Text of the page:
Synopsis: While home sick in bed, a young boy’s grandfather reads him a story called The Princess Bride.
What’s it like? ‘The Princess Bride’. It really is in a league of its own.
Film: 10/10. Yes, a perfect score. ‘The Princess Bride’ is the melding of a multitude of genres into a tale that quite literally caters for everyone. Sword fights, comedy, romance, revenge, true love and the addition of a pitch perfect cast make for one of my favourite films of all time. 98 mins.
Picture quality: 8/10. Considering the disc was released 8 years ago the results are quite good. The master used is in good shape with some very nice detail, vivid colours (the lush grass and Buttercup’s red dress are standouts), a light layer of grain and consistent contrast. Considering it likely wasn’t a fresh scan at the time it’s a good result.
Audio quality: 8/10. The film is accompanied by and audio track capable of ticking all the boxes. Dialogue is always clear, Mark Knopfler’s score is perfectly prioritised and sound effects play around the entirety of the soundstage, making good use of the surrounds when needed. Much like the film, this track has a little bit of everything from some engaging action sequences to some subtle ambience.
Disc reviewed: Country: U.S., Studio: MGM, Region: A locked
Director: Rob Reiner
Starring: Cary Elwes, Robin Wright, Mandy Patinkin, Chris Sarandon, Andre the Giant
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Synopsis: Rob, a record store owner and compulsive list maker, recounts his top five breakups, including the one in progress.
What’s it like? ‘Grosse Pointe Blank’ minus the guns and plus a big dose of ‘Almost Famous’.
Film: 8/10. John Cusack fans are in for a treat. It’s not a one-man show but all the supporting characters are there in service in honour of Cusack’s Rob. He’s the focus and it’s the perfect approach as it mirrors the motivations of the character – he’s in things for himself. At its heart the film is a romantic comedy, even if many of the things that happen (of have happened in the character’s lives) are neither funny or romantic – some are quite horrifying. 114 mins.
Picture quality: 6/10. Based on an older master, the quality is decent overall but does show so issues from time to time. Close ups are nicely detailed, contrast is good and colours are mostly accurate. Unfortunately some long and midrange shots lack definition. They get a bit muddy and lack the clarity a newer master would bring.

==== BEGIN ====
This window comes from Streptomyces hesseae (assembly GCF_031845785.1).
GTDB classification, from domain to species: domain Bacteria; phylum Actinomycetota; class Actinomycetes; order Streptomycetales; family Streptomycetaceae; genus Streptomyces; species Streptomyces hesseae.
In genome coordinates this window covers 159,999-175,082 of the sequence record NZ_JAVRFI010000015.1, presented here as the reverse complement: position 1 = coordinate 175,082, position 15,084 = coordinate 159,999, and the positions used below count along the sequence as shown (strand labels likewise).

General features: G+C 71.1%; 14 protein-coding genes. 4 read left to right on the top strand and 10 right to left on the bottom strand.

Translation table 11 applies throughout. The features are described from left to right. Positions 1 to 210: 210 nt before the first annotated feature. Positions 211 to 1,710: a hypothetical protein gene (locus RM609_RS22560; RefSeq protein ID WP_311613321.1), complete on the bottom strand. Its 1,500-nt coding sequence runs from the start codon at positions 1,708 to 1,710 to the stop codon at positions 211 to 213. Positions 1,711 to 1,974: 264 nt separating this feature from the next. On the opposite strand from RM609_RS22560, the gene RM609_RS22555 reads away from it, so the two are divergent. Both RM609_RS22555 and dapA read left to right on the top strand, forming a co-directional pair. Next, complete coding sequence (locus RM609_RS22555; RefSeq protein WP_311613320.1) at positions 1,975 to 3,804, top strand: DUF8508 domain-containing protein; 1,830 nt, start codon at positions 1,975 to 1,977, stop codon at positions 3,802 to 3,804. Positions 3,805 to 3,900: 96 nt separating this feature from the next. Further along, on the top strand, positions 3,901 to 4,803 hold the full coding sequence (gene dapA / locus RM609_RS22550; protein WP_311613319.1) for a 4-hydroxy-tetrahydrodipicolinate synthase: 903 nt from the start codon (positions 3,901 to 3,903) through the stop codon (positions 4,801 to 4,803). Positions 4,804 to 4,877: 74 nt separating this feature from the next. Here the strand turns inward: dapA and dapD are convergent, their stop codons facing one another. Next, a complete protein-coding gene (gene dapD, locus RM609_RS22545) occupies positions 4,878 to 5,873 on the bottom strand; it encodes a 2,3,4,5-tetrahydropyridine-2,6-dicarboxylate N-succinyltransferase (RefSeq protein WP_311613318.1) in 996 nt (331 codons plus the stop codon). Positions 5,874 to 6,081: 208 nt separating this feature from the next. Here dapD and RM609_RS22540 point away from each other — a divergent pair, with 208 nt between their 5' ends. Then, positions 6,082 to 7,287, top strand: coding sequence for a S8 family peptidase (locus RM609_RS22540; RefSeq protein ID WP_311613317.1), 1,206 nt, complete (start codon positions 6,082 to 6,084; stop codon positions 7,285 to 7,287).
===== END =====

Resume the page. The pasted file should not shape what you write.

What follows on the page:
Audio quality: 7/10. This track comes alive best when the various songs that populate the soundtrack burst from the speakers. Their clarity is excellent and lend the film energy. When there are lulls between songs the dialogue can tend to become slightly flat. It’s never muffled but it doesn’t quite have the dynamics a truly great track needs. John Cusack’s fourth wall talks take on that energy though.
Disc reviewed: Country: Australia , Studio: Disney/Buena Vista, Region: Region free
Director: Stephen Frears
Starring: John Cusack, Iben Hjejle, Todd Louiso, Jack Black, Lisa Bonet
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Synopsis: Ash has spent the last 30 years avoiding responsibility, maturity and the terrors of the Evil Dead until a Deadite plague threatens to destroy all of mankind and Ash becomes mankind’s only hope.
What’s it like? ‘The Evil Dead’ infused with the CGI violence of ‘Spartacus’ and the comedy of ‘Road Trip’.
Film: 7/10. As a long-time fan of ‘The Evil Dead’ franchise I’d been patiently waiting for more. We’d gotten close a few times and then we got a reboot in 2013 that seemed to close the original chapter. Two years later, Ash is back! The franchise translates reasonably well to series with the over the top violence of the first two films and the comedy of ‘Army of Darkness’. Bring on season two! 294 mins.